Problematic use of alcohol and psychoactive substances increases the risk of early death and reduced disability-adjusted life years. In Norway, there were 241 overdose deaths in 2021. The average yearly number between 2010 and 2021 was around 260, with a death rate of 5.2 per 100,000. Opioids, drugs which resemble morphine, are responsible for 80–90% of overdose deaths, and in the United States of America, there were almost 50 000 opioid overdose deaths in 2019—more than twice as many as there were in 2010. The majority of these fatalities involve fentanyl and its equivalents.
Our research data on overdose deaths is largely based on the combination of data from the Norwegian Cause of Death Registry (NoCDR) and the forensic toxicology database of Oslo University Hospital from autopsy cases, and it provides information about the cause of death as well as drug findings in biological samples taken at autopsy. We can identify which drugs led to the poisoning and death by combining these registries. Because poly-drug usage is common in such cases, identifying the precise drug responsible/contributing to mortality is critical. Because the NoCDR does not provide cause of death codes for all individual drugs, but rather so-called aggregated codes in the vast majority of instances, comprehensive information is provided alongside the forensic toxicological data. Forensic toxicological results in addition to the cause of death are crucial in order to examine the trends of certain drugs over time. From the standpoint of prevention, understanding the drugs that contribute to lethal overdoses is crucial.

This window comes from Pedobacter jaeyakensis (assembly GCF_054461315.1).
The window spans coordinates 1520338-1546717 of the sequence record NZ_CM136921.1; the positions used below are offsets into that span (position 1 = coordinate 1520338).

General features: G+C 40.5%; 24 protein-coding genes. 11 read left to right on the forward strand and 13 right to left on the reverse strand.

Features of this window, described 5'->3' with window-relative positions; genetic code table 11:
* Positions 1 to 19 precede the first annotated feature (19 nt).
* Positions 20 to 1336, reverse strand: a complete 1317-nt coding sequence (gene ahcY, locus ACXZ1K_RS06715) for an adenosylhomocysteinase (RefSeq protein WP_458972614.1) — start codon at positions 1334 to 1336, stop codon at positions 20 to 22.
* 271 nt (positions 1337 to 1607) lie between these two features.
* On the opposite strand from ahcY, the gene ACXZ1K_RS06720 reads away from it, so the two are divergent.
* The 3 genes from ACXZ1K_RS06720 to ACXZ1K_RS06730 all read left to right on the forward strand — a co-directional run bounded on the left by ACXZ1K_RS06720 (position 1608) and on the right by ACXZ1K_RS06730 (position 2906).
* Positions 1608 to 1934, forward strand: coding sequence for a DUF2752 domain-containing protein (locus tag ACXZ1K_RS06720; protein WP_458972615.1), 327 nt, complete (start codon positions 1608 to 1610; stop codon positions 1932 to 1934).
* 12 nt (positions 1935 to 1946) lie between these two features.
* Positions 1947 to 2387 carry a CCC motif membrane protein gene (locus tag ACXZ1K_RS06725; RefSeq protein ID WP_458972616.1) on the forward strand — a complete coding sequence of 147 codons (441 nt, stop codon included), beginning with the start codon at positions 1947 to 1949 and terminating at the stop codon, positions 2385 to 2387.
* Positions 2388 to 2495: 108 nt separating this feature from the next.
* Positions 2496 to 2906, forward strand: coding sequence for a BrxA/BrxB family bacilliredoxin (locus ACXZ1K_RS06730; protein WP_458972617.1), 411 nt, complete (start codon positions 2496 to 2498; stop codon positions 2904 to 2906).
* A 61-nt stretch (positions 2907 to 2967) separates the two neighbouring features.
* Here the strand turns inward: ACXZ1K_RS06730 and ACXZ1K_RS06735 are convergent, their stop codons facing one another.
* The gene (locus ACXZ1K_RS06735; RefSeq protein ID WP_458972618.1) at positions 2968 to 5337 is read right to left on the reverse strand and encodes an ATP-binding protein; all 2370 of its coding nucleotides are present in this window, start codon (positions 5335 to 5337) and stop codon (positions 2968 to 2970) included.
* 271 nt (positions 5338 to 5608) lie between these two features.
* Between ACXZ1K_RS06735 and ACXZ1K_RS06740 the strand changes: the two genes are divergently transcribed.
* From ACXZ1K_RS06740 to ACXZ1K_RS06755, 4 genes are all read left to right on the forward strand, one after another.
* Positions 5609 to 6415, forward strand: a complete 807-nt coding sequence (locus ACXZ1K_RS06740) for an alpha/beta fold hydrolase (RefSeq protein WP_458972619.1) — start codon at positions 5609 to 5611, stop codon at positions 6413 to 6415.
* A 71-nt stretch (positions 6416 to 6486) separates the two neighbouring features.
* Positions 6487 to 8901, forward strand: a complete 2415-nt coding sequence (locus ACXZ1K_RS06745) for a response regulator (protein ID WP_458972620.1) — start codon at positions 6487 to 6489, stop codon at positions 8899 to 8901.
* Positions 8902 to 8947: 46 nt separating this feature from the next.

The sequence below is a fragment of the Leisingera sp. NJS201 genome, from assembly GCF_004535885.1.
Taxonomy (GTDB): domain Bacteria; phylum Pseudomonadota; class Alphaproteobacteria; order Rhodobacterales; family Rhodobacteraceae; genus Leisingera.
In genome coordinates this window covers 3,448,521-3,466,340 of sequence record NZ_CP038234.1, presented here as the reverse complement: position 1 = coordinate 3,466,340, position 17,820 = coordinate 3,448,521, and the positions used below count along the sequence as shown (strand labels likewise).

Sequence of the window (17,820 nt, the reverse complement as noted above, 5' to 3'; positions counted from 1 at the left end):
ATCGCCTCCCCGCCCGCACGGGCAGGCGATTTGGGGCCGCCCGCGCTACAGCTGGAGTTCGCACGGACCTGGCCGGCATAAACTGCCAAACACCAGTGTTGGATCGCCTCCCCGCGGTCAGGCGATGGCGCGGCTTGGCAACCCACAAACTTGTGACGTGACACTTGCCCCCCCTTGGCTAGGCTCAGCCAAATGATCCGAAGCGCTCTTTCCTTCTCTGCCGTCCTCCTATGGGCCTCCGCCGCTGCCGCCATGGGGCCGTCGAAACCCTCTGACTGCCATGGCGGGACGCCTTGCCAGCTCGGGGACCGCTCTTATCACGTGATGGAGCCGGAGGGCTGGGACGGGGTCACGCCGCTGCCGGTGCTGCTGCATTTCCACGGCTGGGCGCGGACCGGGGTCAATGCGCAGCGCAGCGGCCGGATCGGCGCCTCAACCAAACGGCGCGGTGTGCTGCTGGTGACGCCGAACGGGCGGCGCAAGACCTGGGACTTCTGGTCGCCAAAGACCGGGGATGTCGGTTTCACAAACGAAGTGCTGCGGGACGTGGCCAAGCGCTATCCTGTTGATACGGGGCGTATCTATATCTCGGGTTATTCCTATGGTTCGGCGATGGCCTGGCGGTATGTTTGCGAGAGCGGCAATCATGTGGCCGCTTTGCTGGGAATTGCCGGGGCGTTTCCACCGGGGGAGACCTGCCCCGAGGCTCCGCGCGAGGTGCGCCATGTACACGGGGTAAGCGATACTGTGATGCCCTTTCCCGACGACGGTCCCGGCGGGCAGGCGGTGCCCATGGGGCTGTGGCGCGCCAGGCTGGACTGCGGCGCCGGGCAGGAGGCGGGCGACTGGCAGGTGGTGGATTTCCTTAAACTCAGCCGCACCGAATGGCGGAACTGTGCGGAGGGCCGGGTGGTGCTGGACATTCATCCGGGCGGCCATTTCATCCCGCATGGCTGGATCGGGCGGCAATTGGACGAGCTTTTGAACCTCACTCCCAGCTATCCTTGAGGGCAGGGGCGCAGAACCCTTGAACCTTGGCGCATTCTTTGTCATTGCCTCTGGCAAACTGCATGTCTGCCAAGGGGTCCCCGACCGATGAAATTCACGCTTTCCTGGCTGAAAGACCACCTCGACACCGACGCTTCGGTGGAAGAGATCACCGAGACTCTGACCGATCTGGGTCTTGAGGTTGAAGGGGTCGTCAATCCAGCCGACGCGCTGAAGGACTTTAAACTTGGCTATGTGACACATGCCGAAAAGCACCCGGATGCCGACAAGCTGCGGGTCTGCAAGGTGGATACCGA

The overall aims in overdose research are to identify risk factors for death, and more specified aims are:
- To determine which drugs were involved in drug-related deaths in Norway, with an emphasis on how prevalence changed for age, sex, and death year (time trends)
- To identify associations between contact with the health care service, the ambulance service, disease and drug-related deaths
- To identify associations between medically or illegal acquired drug use, disease and death, and if certain drugs cause a higher number of deaths related to prescription use than other medical drugs
- To identify differences regarding drug findings and concentrations between non-fatal opioid overdoses and fatal opioid overdoses
Overdose research at Department of Forensic Sciences, OUH, is a permanent assignment based on funding from the Ministry of Health and Care Services. In addition, the Norwegian Directorate of Health has provided funding on targeted overdose research projects.
Drug related deaths in a large registry based study
The basic overdose research utilises data from NoCDR and the forensic toxicology database of Oslo University Hospital which identifies which drugs and drug concentrations that are present in deceased with different underlying cause of death. In order to provide more information about overdose deaths, this project will collect data from several health registries to provide data on diagnosis and contact with the health care services prior to death. Furthermore, coupling of data with the Norwegian Prescription Database (NorPD) provides data on whether the detected drugs were obtained through a valid prescription, or illegal use.
This project will also include a control group based on extraction from the National Population Register in order to identify which factors that actually increases the risk of overdose death.
Overdoses in the Nordic Countries in 2022